how many 1804 silver dollars are there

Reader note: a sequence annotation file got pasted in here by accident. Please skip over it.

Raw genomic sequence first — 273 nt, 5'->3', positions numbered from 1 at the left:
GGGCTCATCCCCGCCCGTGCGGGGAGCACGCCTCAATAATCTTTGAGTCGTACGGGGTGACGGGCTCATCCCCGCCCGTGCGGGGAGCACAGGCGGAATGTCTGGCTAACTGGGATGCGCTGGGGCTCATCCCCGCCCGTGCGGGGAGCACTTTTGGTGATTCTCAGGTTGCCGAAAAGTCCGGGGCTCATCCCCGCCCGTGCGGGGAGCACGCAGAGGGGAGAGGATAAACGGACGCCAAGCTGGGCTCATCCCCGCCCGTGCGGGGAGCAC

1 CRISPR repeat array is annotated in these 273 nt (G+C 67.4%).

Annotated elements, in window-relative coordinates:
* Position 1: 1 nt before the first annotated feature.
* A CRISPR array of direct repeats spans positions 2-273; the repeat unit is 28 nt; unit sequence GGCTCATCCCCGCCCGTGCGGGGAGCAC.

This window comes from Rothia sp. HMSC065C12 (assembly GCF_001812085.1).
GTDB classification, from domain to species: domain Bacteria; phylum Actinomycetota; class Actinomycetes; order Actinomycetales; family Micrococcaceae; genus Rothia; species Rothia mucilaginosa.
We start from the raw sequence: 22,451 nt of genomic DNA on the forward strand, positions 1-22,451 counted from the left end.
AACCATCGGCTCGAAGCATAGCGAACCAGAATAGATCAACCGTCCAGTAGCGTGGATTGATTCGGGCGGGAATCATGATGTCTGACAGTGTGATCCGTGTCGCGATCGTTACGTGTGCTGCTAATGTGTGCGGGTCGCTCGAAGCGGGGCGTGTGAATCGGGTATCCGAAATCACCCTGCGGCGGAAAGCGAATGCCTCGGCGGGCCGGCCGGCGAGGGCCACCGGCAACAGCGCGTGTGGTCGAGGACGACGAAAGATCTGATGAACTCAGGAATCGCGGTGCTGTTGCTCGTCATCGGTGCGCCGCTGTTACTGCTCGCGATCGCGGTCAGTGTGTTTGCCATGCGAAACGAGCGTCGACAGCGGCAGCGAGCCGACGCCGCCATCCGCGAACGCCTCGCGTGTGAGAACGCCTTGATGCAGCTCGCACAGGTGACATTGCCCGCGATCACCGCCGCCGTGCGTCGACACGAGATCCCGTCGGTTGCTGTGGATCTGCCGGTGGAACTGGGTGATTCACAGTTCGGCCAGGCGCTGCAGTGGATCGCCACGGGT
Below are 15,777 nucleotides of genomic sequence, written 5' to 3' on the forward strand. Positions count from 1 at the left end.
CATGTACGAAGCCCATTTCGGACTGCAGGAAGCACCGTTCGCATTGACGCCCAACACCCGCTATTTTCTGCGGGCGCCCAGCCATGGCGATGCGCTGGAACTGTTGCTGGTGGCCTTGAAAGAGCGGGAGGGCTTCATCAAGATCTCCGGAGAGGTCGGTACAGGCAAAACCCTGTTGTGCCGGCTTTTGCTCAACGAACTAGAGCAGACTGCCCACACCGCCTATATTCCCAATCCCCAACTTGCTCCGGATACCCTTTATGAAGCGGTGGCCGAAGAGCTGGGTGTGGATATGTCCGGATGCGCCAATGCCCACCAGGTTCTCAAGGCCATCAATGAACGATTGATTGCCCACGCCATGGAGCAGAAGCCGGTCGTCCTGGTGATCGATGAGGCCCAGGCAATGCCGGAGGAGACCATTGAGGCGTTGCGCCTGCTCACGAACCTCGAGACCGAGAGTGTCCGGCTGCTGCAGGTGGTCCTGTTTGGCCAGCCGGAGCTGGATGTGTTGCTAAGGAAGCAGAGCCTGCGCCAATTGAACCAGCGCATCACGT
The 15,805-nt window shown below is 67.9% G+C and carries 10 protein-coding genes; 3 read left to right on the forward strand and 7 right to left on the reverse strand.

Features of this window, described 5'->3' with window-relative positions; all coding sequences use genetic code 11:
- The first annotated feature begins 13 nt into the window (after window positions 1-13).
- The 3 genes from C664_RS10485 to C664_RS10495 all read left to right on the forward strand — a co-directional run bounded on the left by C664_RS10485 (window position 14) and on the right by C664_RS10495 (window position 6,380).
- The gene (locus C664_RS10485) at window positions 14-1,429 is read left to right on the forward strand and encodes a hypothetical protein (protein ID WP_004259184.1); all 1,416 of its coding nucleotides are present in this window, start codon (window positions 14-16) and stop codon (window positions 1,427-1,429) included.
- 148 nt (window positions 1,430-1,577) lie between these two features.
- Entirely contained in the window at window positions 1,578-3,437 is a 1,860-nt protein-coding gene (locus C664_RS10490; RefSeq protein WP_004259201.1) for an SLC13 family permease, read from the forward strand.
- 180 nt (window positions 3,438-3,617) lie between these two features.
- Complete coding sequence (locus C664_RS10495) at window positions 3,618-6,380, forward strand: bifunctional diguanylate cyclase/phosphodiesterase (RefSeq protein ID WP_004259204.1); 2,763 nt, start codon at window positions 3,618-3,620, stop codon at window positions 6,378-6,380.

There is a degree of mystery on exactly when these 1804 silver dollars were minted, though by most accounts numismatists believe it was around 1834 or 1835 that these special presentation pieces were struck. [40] After the public became aware that Mint officials had permitted restrikes, there was a minor scandal which resulted in a Congressional investigation and the destruction of outdated coinage dies. [56] The coin was housed in a yellow leather case embossed with an eagle and other ornamentation, conforming to the description of that made for the King of Siam. [53] Numismatic historian Q. David Bowers asserts that the 1804 dollar has attracted more attention than any other coin. These are large, heavy, silver coins that run from 1798 to 1804. 15 are known. The 15 known 1804 silver dollars include eight examples of Class I, one of Class II, and six of Class III. For example, many fake Trade Dollars are struck from silver and are the correct weight. [44] The obverse coinage die used to strike the Class II and Class III 1804 dollars was deposited in safekeeping in 1860, and the reverse die was destroyed in that year. Auction prices reached $1,000 by 1885, and in the mid-twentieth century, the coins realized over $30,000. By 1800, a majority of depositors requested their bullion be struck as silver dollars, which were then utilizing the Draped Bust design. The set consisted of a half cent, cent, dime, quarter, half dollar, dollar, quarter eagle, half eagle and eagle. The 1804 silver dollar was called the "King of the U.S. Series" by the Chapman Brothers coin dealers as early as 1885 and to this day is known as "The King of Coins." [48] In 1875, several were sold by Philadelphia coin dealer John W. The silver dollar and gold eagle, which had been previously minted in 1804, were struck once again for the presentation set. [76] James A. Bolen, a medallist and coin collector who created copies of valuable coins between 1862 and 1869, fabricated an 1804 dollar by altering the last digit in the date of a genuine 1803 example. The 1804 dollar or Bowed Liberty Dollar was a dollar coin struck by the Mint of the United States, of which fifteen specimens are currently known to exist. Their high value has caused 1804 dollars to be a frequent target of counterfeiting and other methods of deception The controversy prompted William E. DuBois, Mint Assayer, to try, in 1860, to recall the examples of the 1804 dollar in private hands. [81][g] One such coin in the collection of the San Francisco Mint was described by them as genuine from 1887 to 1927. Counterfeits exist of the 1804 Silver Dollar, with some con artists and perpetrators of fraud trying to pass off coins as the real thing. In total, only 15 specimens are known to exist. While there is a degree of mystery behind much of what happened at the United States Mint during its first decades of operations, there is substantial evidence to suggest that all dollars recorded in the 1804 mint report were dated 1803. In Saigon and other South Vietnamese cities, as well in nearby Thailand, military personnel were offered the copies by vendors who sometimes claimed that they were family heirlooms. .mw-parser-output .tmulti .thumbinner{display:flex;flex-direction:column}.mw-parser-output .tmulti .trow{display:flex;flex-direction:row;clear:left;flex-wrap:wrap;width:100%;box-sizing:border-box}.mw-parser-output .tmulti .tsingle{margin:1px;float:left}.mw-parser-output .tmulti .theader{clear:both;font-weight:bold;text-align:center;align-self:center;background-color:transparent;width:100%}.mw-parser-output .tmulti .thumbcaption{background-color:transparent}.mw-parser-output .tmulti .text-align-left{text-align:left}.mw-parser-output .tmulti .text-align-right{text-align:right}.mw-parser-output .tmulti .text-align-center{text-align:center}@media all and (max-width:720px){.mw-parser-output .tmulti .thumbinner{width:100%!important;box-sizing:border-box;max-width:none!important;align-items:center}.mw-parser-output .tmulti .trow{justify-content:center}.mw-parser-output .tmulti .tsingle{float:none!important;max-width:100%!important;box-sizing:border-box;text-align:center}.mw-parser-output .tmulti .tsingle .thumbcaption{text-align:left}.mw-parser-output .tmulti .trow>.thumbcaption{text-align:center}}, In their book The Fantastic 1804 Dollar, numismatic historians Eric P. Newman and Kenneth E. Bressett assert that a problem arose at the Mint as to how to interpret Forsyth's order. Officially, Roberts was a "special agent", but he was described in a later State Department document as a "Special Envoy". Moore consulted the Mint records, which indicated that 19,570 dollars were struck in 1804. [84], More modern replicas, known as "Saigon copies", were commonly offered as original at low prices to American soldiers during the Vietnam War. [42] The coin, which is the sole known Class II specimen in existence, was struck over an 1857 Swiss shooting thaler minted for the federal shooting festival held in Bern. [34] Based on the slightly concave appearance of the Class III dollars, it is likely that all were given edge lettering at some point after striking; as the Castaing machine was meant to be used prior to striking, its improper use resulted in a deformation of the coin surface. Most of them are fakes, because genuine coins are so valuable. [36] The fifth coin, alluded to by DuBois, is not currently accounted for, although its edge may have been lettered after its recovery in an attempt to pass it as an original. 1804 Second Reverse, Class II – Unique. [44] The obverse die was defaced in 1869. [12][a] In his 1805 report, Mint Director Robert Patterson stated that "[t]he striking of small coins is a measure which has been adopted to accommodate the banks and other depositors, and at their particular request, both with a view of furnishing a supply of small change, and to prevent the exportation of the specie of the United States to foreign countries. [43] Coins with added lettering are known as "Class III" 1804 dollars. [19] Roberts was given items which were to be presented as gifts to the officials with whom he was negotiating, but described them as being of "very mean quality, and of inconsiderable value". Edmund Roberts distributed the coins in 1834 and 1835. Why are they rare? [45] Six specimens of the Class III dollar are known today. [36] Although coin restrikes were created openly at the Philadelphia Mint from the 1830s, the practice became clandestine by the end of the 1850s. [30] It is unknown why that date was chosen for the dollars, but numismatic historian R.W. The 1804 class I or “original” draped bust silver dollars are widely known as the “King of American Coins”, and with good reason. [72], The price reached an all-time high in 1999, when the finest known specimen, graded Proof-68 by the Professional Coin Grading Service, which is believed to have been the example presented to Said bin Sultan, was auctioned by Bowers and Merena for $4,140,000. [26] A list of diplomatic gifts was also proposed for missions to Japan and Cochin-China (today part of Vietnam), which included two additional sets of coins. The first US dollar coin with a $1 (USD) face value was the 1804 silver dollar. The Coinage Act of 1792, the legislation which provided for the establishment of the Mint of the United States (today the United States Mint), authorized coinage of multiple denominations of gold, silver and copper coins. What’s up? However, those coins, struck from old dies as was common practice at the time, were dated 1803. Instead of being worth millions of dollars these coins … [27] The proof sets meant for Cochin-China and Japan were likely included in the shipment of returned presents. [20] After the treaties were ratified in the United States, Roberts had to return to Siam and Muscat to receive approval from the representatives of those nations. There are six 1804 silver dollars in museums and nine in private hands. [39] At least three were offered for sale by various dealers in 1859, and coin dealer Ebenezer Locke Mason claimed that he was offered three by Theodore Eckfeldt, a Mint employee and nephew of Adam Eckfeldt (who had died in 1852). (2) A list of the most valuable silver coins by denomination. [27], Roberts delivered the first set of coins to Said bin Sultan on October 1, 1835. [65] The deformation of the edge lettering was caused by pressure pushing the coinage metal against the steel collar containing the coin blank. [21] [45], Class III dollars are identical to the Class II dollar, except lettering similar to that on the Class I dollars was applied to the edge of the coins. This page addresses counterfeit dollars between 1798 and 1804. [66], From the time numismatists became aware of 1804 dollars, they have commanded high prices, both in relation to their face value and the numismatic value of other silver dollars. The collection of 1804 Silver Dollars consists of three classes. A. [39] In 1859, James Ross Snowden unsuccessfully requested permission from the Treasury Secretary to create patterns and restrikes of rare coins for sale to collectors, and in that year, dealers began offering plain edge 1804 dollars to the public. [72], Counterfeits and spurious reproductions of the 1804 dollar have been created since numismatists became aware of the coins' high value. All existing 1804's were actually made after 1834 (in 0.900 silver) and have slightly variant weights. By tradition, all are categorized as “Proofs.” They are certainly not business strikes. [77] Nineteenth-century stage actor John T. Raymond purchased a specimen of the coin, which was later revealed to be a forgery, for $300. (3) The dates that the metal composition changed for each U.S. coin denomination throughout the years. The United States Mint government authorized the production of a handful of 1804 dollars for use in special presentation proof sets that were given as diplomatic gifts overseas. This probably sounds illogical to the uninitiated, but there's really a rather simple explanation: Although they are dated 1804, all 15 of these rare silver dollars actually were minted decades later. A Genuine 1804 Dollar; A Counterfeit 1804 Dollar; With the many email inquiries we receive regarding the 1804 Dollar we thought it would be helpful to show a real one against a fake. [35], During the nineteenth century, Mint employees produced unauthorized copies of medals and coins, sometimes backdated. [70] In 1960, a Class III dollar fetched $28,000 at an auction conducted by Stack's, a coin firm, and the same coin reached $36,000 at another Stack's sale in 1963. Q. Mint records from 1804 show there were 19,570 silver dollars made that year – that’s more than the 19 listed above. 1804 Mint-Made Electrotype of Unique Plain-Edge – 4 minted. Silver dollars, and the $1 denomination, were sparsely minted between 1804 and 1836, with the Gobrecht dollar minted at times during this 32-year period. Unless you go to the Smithsonian in Washington D.C. … In many cases, they less than half the weight of a true Morgan Silver Dollar. In the early days of the Mint, dies were saved and reused as an economic measure. [74] At the time of the sale, this was the highest price paid for any coin. The numbers come from the United States … The cost of silver is a meager investment when the intent is to sell for 10 - 20 times its weight. (The 1804 Dollar was struck only in proof and not until the mid-1830s.) [68][69] In 1903, an example sold for $1,800, and the same coin reportedly sold for $4,250 in 1941. All the rest are counterfeits, and counterfeits are worth zero. You are requested, therefore, to forward to the Department for that purpose, duplicate specimens of each kind now in use, whether of gold, silver, or copper. [58], The fact that no 1804 dollars were struck in 1804 was not widely accepted by numismatists until the early twentieth century. On the surface, the 1802 would appear to be the rarest Heraldic Eagle Reverse dollar with a reported mintage of just … **When we say that 19,750,000, of these coins were produced or minted in 1804 this number doesn't always match the actual circulation count for this coin. There are four known types of 1804 dollars, including the following: 1804 Second Reverse, Class III – 6 minted, 1804 Mint-Made Electrotype of Unique Plain-Edge – 4 minted. In response to numismatic demand, several examples were surreptitiously produced by Mint officials. He stated that one should be yellow in color, and the other crimson, and that funds could be drawn from the Treasury for the value of the boxes and coins. The coins produced for the diplomatic mission, those struck surreptitiously without edge lettering and those with lettering are known collectively as "Class I", "Class II" and "Class III" dollars, respectively. But what makes these 1804 dollars so special? [27] All dollars struck for inclusion in the diplomatic gift sets were likely dated 1804. [59] Before such time, the actual year in which they were struck remained contentious among numismatists. Here are the common questions we get about the 1804 dollar and the answers that many collectors are looking for…. [61] Numismatists Lyman H. Low and William T. R. Marvin, writing for the American Journal of Numismatics in 1899, stated that "the journal confidently asserts that there is no dollar dated 1804 which was struck in that year by the U.S. A. Mint records indicate a total of 19,570 silver dollars were struck in 1804; however, researchers believe that all those coins were actually dated either 1802 or 1803 because leftover coin … [24] Two sets of coins, minted in proof finish, were completed and delivered along with their boxes to Roberts shortly prior to his departure on the USS Peacock on April 27, 1835. [49][50] The first private collector to obtain an example was Matthew A. Stickney, who acquired the coin from the Mint on May 9, 1843, by trading certain rare coins from his collection, including a unique early United States Immune Columbia coin struck in gold. [10][5] As large silver coins were a preferred method of commerce throughout the world, especially China, a considerable number of the United States dollars requested by silver depositors were exported to satisfy that demand.[9]. There are a few rare Draped Bust dollars dated 1804. [52] In 1885, auctioneer W.E. [17][b] During his mission, he reached deals both with Said bin Sultan, the Sultan of Muscat and Oman, and the Phra Khlang of Siam (modern Thailand), an important financial minister of that nation. As the auction results … [19] In a letter to the Department of State dated October 8, 1834, Roberts decried the gifts of his previous journey as inadequate and insulting to his hosts in the Orient. [60] In 1867, numismatist W. Elliot Woodward acknowledged that 1804 dollars were struck as diplomatic gifts in 1834, but he also believed that others were struck in 1804. There are fifteen known specimens of the 1804 Draped Bust silver dollar … There are three major US silver dollar coins … 1804 Second Reverse, Class III – 6 minted. Some were brought back by service personnel returning from the Vietnam War. As many numismatists know, there isn’t “a” single type of silver dollar, but in fact many types. [75] In 2008, a Class I example was sold by Heritage Auctions for $3,737,500, and a Class III was sold by the same firm for $2,300,000 in 2009. For this reason, it takes a trained eye to determine the authenticity. [8][9] As a result, the United States silver dollars and unworn Spanish dollars were largely forced out of circulation in accordance with Gresham's law; the lighter Spanish dollars were shipped in quantity for circulation in the United States, while the heavier pieces would be turned in to the Philadelphia Mint to be recoined into United States coinage to take advantage of the discrepancy in weight. U.S. Mint records, which could be wrong, indicate that thousands of silver dollars were struck in 1804. [39] He stated that three were destroyed in his presence, and one was added to the Mint's coin cabinet (of which he was curator, and which is today the National Numismatic Collection), where it remains today. There are only 15 genuine 1804 dollar coins known to exist. The issue of when dollar coin mintage actually ceased was further confused by a later misreading of Patterson's 1806 annual report to Congress, which erroneously suggested that 321 were coined in 1805. [67] Some early examples were maintained in the Mint's coin cabinet for use in trades, and in 1859, dealers began offering Class II dollars priced at $75, while Theodore Eckfeldt reportedly offered a Philadelphia coin dealer three coins for $70 each. [79][80], In addition to altered dates, electrotypes of the 1804 dollar were created, both for the purposes of study and fraud. [22] As his initial correspondence indicated that the sets were to include coins of every type then in use, Mint officials included both the silver dollar and gold eagle. Though dated 1804, none were struck in that year; all were minted in the 1830s or later. [13] Dollar coin production ceased in March 1804, although those pieces bore the date of 1803. Two additional sets were ordered for government officials in Japan and Cochinchina, but Roberts died in Macau before they could be delivered. It should be noted that the mintage figures above are … [21] Later, in a letter dated December 2, 1834, Forsyth directed Moore to include "national emblems" (including an eagle and stars) on the exterior of the cases. [29] Roberts died in Macau on June 12, 1836, before he could initiate contact with any other nations. [11] This contributed to a shortage of small change in circulation, and as a result, the public became increasingly critical of the Mint. Though dated 1804, none were struck in that year; all were minted in the 1830s or later. Unlike the original coins, these later restrikes lacked the correct edge lettering, although later examples released from the Mint bore the correct lettering. [12] Mint Director Elias Boudinot began encouraging depositors to accept fractional coins, and the production of dollars began to decrease in relation to the smaller coins. The 15 known 1804 silver dollars include eight examples of Class I, one of Class II, and six of Class III. [4] The act went on to state that the coin would be struck in an alloy consisting of 89.2 percent silver and 10.8 percent copper. 1804 United States Silver Dollar The 1804 U.S. dollar is one of the most publicized rarities in the entire series of U.S. coins. . They were sometimes modified to include the current date, but that practice was not universally applied. [21], He also directed Moore to have two Morocco leather boxes made to house the coins. In 1999, a Class I example sold for $4.14 million, then the highest price paid for any coin. "[15] Though none had been struck for over two years, Secretary of State James Madison officially suspended silver dollar coinage on May 1, 1806, addressing a letter to Patterson: Sir: In Consequence of a representation from the director of the Bank of the United States that considerable purchases have been made of dollars coined at the mint for the purpose of exporting them, and as it is probable further purchases and exportations will be made the President directs that all the silver to be coined at the mint shall be of small denominations, so that the value of the largest pieces shall not exceed half a dollar.[16]. [41][39] According to DuBois, five coins were known to be privately owned, of which four were recovered. [65] Additionally, many 1804 dollars were struck in proof finish, a technique which was first employed at the Mint in 1817. Rama III, the King of Siam, received the second set of coins distributed by Roberts. This, however, is extremely unlikely as 1804 dollars are among the most studied coins around and after some two centuries there is every reason to believe all pieces in any active ownership would have come to light. There are also a few varieties of these coins and only around 20 of them … The bulk of the mintage was variously rumored to have been paid to Barbary pirates as ransom, lost at sea en route to China, and melted before leaving the Philadelphia Mint. This is sometimes known as the "King of Coins". Draped Bust silver dollars are early American coins made from 1795 through 1803. Woodward described the 1804 dollar as "the king of coins", a moniker which it maintains today. "[64], According to Newman and Bressett, the manner in which the 1804 dollars were produced is proof that none were struck in 1804. [19] In addition to several other items, he requested a set of coins as an appropriate offering to Said bin Sultan: I am rather at a loss to know what articles will be most acceptable to the Sultan, but I suppose a complete set of new gold & silver & copper coins of the U.S. neatly arranged in a morocco case & then to have an outward covering would be proper to send not only to the sultan, but to other Asiatics.[21]. [65] However, the edge lettering on all Class I 1804 dollars is deformed and partially obliterated, meaning that they were not struck in an open-collared coinage press as was used in 1804, but one which used a steel collar that was not introduced to the Mint until 1833. A. Besides those 1804 dollars produced for inclusion in the diplomatic sets, the Mint struck some examples which were used to trade with collectors for pieces desired for the Mint's coin cabinet. [54] All fifteen extant specimens are acknowledged and studied by numismatists. They can be sold for bullion value at your nearest coin dealer (about $19.27 at current silver spot price). They were first created for use in special proof coin sets used as diplomatic gifts during Edmund Roberts' trips to Siam and Muscat. [38] Several were struck at the Mint in 1858. Note - only 15 genuine examples of the famous 1804 dollar are thought to exist. [9] At that time, silver bullion was supplied to the Mint exclusively by private depositors, who, according to the Coinage Act of 1792, had the right to have their bullion coined free of charge. They are identified by nicknames based on prominent owners, or the first individuals known to have possessed the coins. [72][73] A Class I example reached $990,000 at a Superior Galleries auction in 1990, and an example once owned by coin collector Louis Eliasberg became the first 1804 dollar to surpass $1 million at auction, selling for $1,815,000 at a sale conducted by Bowers and Merena, Inc., in 1997. Weren’t there thousands of silver dollars made in 1804? Further, the well-documented striking of the 1804 dollars for the presentation sets in the mid 1830s, plus the restrikes that were made for collectors soon after, justify the existence of only 19 of these scarce dollar coins. Here’s a rundown on the various major types of silver dollars that have been struck since the United States Mint began making them in 1794: Flowing Hair Dollar … [78] All silver dollars dated between 1800 and 1803 were subject to alteration to 1804 dollars, but 1801 was the date most commonly used for that purpose. 2020 (P) American Silver Eagles: A New Modern Rarity. Said bin Sultan was the recipient of a coin set containing an 1804 dollar. [85][86] In 2012, Professional Coin Grading Service founder David Hall stated that counterfeit 1804 dollars had been available in Hong Kong for decades.[87]. [46] Newman and Bressett assert that they were struck at approximately the same time as the Class II dollars, and that the edges were lettered and the coins concealed by Mint employees until 1869, when one was offered to a coin collector, who rejected it as a restrike. [c] The moratorium on silver dollar coinage had been lifted in 1831, but none had been coined since those issued in March 1804. See how many Draped Bust dollar coins were made and what they're … [71] A Class I specimen brought $77,500 at a 1970 Stack's auction, and during a 1980 rise in coin prices, a Class III example sold for $400,000 by Bowers and Ruddy Galleries. In a November 11, 1834, letter sent to Mint Director Samuel Moore, Secretary of State John Forsyth approved Roberts' suggestion, writing: The President [Andrew Jackson] has directed that a complete set of the coins of the United States be sent to the King of Siam, and another to the Sultan of Muscat. 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